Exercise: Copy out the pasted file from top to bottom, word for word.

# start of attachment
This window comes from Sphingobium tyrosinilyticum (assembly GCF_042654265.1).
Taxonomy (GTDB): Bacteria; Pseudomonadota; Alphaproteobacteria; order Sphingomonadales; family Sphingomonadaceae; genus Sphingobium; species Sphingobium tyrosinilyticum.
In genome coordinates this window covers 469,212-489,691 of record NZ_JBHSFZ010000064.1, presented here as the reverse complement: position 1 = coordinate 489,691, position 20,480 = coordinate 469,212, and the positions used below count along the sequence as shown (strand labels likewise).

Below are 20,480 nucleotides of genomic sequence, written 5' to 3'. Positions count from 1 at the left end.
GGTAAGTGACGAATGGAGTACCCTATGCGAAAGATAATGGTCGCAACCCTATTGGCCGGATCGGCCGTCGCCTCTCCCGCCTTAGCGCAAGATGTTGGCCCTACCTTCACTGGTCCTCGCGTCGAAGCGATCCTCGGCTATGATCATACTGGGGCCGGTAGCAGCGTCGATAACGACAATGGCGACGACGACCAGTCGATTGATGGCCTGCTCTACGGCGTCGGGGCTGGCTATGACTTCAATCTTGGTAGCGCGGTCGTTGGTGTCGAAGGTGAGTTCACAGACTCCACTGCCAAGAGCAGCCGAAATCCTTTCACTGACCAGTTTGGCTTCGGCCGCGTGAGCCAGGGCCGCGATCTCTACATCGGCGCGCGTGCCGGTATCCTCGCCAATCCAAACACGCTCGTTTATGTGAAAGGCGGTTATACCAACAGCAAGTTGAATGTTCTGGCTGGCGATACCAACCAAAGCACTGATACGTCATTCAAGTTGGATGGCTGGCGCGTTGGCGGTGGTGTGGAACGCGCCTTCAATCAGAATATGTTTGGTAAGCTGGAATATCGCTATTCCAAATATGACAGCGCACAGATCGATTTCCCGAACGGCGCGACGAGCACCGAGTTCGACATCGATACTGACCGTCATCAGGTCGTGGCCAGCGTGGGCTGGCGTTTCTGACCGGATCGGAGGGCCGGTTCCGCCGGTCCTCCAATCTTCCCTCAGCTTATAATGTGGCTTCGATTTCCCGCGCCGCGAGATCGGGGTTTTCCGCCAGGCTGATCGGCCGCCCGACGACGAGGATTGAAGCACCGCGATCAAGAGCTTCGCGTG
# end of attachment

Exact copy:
This window comes from Sphingobium tyrosinilyticum (assembly GCF_042654265.1).
Taxonomy (GTDB): Bacteria; Pseudomonadota; Alphaproteobacteria; order Sphingomonadales; family Sphingomonadaceae; genus Sphingobium; species Sphingobium tyrosinilyticum.
In genome coordinates this window covers 469,212-489,691 of record NZ_JBHSFZ010000064.1, presented here as the reverse complement: position 1 = coordinate 489,691, position 20,480 = coordinate 469,212, and the positions used below count along the sequence as shown (strand labels likewise).

Below are 20,480 nucleotides of genomic sequence, written 5' to 3'. Positions count from 1 at the left end.
GGTAAGTGACGAATGGAGTACCCTATGCGAAAGATAATGGTCGCAACCCTATTGGCCGGATCGGCCGTCGCCTCTCCCGCCTTAGCGCAAGATGTTGGCCCTACCTTCACTGGTCCTCGCGTCGAAGCGATCCTCGGCTATGATCATACTGGGGCCGGTAGCAGCGTCGATAACGACAATGGCGACGACGACCAGTCGATTGATGGCCTGCTCTACGGCGTCGGGGCTGGCTATGACTTCAATCTTGGTAGCGCGGTCGTTGGTGTCGAAGGTGAGTTCACAGACTCCACTGCCAAGAGCAGCCGAAATCCTTTCACTGACCAGTTTGGCTTCGGCCGCGTGAGCCAGGGCCGCGATCTCTACATCGGCGCGCGTGCCGGTATCCTCGCCAATCCAAACACGCTCGTTTATGTGAAAGGCGGTTATACCAACAGCAAGTTGAATGTTCTGGCTGGCGATACCAACCAAAGCACTGATACGTCATTCAAGTTGGATGGCTGGCGCGTTGGCGGTGGTGTGGAACGCGCCTTCAATCAGAATATGTTTGGTAAGCTGGAATATCGCTATTCCAAATATGACAGCGCACAGATCGATTTCCCGAACGGCGCGACGAGCACCGAGTTCGACATCGATACTGACCGTCATCAGGTCGTGGCCAGCGTGGGCTGGCGTTTCTGACCGGATCGGAGGGCCGGTTCCGCCGGTCCTCCAATCTTCCCTCAGCTTATAATGTGGCTTCGATTTCCCGCGCCGCGAGATCGGGGTTTTCCGCCAGGCTGATCGGCCGCCCGACGACGAGGATTGAAGCACCGCGATCAAGAGCTTCGCGTG